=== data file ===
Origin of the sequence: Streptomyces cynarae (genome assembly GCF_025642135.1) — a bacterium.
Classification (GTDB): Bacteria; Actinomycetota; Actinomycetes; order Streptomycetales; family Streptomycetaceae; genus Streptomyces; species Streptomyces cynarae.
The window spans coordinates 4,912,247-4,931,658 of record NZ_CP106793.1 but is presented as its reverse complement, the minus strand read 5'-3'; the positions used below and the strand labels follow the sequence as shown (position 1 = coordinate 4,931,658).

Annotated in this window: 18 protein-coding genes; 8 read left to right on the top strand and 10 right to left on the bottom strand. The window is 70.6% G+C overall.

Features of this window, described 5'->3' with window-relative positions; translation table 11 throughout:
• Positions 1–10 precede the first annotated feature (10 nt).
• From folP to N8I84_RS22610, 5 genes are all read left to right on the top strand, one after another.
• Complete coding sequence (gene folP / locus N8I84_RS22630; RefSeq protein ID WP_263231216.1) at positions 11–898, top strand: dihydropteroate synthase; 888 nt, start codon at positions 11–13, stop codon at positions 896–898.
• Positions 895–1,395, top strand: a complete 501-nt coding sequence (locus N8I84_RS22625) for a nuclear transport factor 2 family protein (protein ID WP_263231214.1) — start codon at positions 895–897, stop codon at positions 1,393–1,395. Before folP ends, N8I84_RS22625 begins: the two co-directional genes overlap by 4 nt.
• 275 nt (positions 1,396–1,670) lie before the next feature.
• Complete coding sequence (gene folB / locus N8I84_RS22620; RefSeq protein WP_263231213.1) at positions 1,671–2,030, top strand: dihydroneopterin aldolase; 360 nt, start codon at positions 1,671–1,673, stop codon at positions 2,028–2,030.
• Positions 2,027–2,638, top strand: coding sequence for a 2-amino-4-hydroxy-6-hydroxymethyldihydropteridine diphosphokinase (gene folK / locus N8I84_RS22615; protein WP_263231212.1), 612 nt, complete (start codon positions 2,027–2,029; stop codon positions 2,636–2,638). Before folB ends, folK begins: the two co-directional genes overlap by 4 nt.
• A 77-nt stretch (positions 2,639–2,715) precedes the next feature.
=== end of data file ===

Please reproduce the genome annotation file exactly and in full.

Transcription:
Origin of the sequence: Streptomyces cynarae (genome assembly GCF_025642135.1) — a bacterium.
Classification (GTDB): Bacteria; Actinomycetota; Actinomycetes; order Streptomycetales; family Streptomycetaceae; genus Streptomyces; species Streptomyces cynarae.
The window spans coordinates 4,912,247-4,931,658 of record NZ_CP106793.1 but is presented as its reverse complement, the minus strand read 5'-3'; the positions used below and the strand labels follow the sequence as shown (position 1 = coordinate 4,931,658).

Annotated in this window: 18 protein-coding genes; 8 read left to right on the top strand and 10 right to left on the bottom strand. The window is 70.6% G+C overall.

Features of this window, described 5'->3' with window-relative positions; translation table 11 throughout:
• Positions 1–10 precede the first annotated feature (10 nt).
• From folP to N8I84_RS22610, 5 genes are all read left to right on the top strand, one after another.
• Complete coding sequence (gene folP / locus N8I84_RS22630; RefSeq protein ID WP_263231216.1) at positions 11–898, top strand: dihydropteroate synthase; 888 nt, start codon at positions 11–13, stop codon at positions 896–898.
• Positions 895–1,395, top strand: a complete 501-nt coding sequence (locus N8I84_RS22625) for a nuclear transport factor 2 family protein (protein ID WP_263231214.1) — start codon at positions 895–897, stop codon at positions 1,393–1,395. Before folP ends, N8I84_RS22625 begins: the two co-directional genes overlap by 4 nt.
• 275 nt (positions 1,396–1,670) lie before the next feature.
• Complete coding sequence (gene folB / locus N8I84_RS22620; RefSeq protein WP_263231213.1) at positions 1,671–2,030, top strand: dihydroneopterin aldolase; 360 nt, start codon at positions 1,671–1,673, stop codon at positions 2,028–2,030.
• Positions 2,027–2,638, top strand: coding sequence for a 2-amino-4-hydroxy-6-hydroxymethyldihydropteridine diphosphokinase (gene folK / locus N8I84_RS22615; protein WP_263231212.1), 612 nt, complete (start codon positions 2,027–2,029; stop codon positions 2,636–2,638). Before folB ends, folK begins: the two co-directional genes overlap by 4 nt.
• A 77-nt stretch (positions 2,639–2,715) precedes the next feature.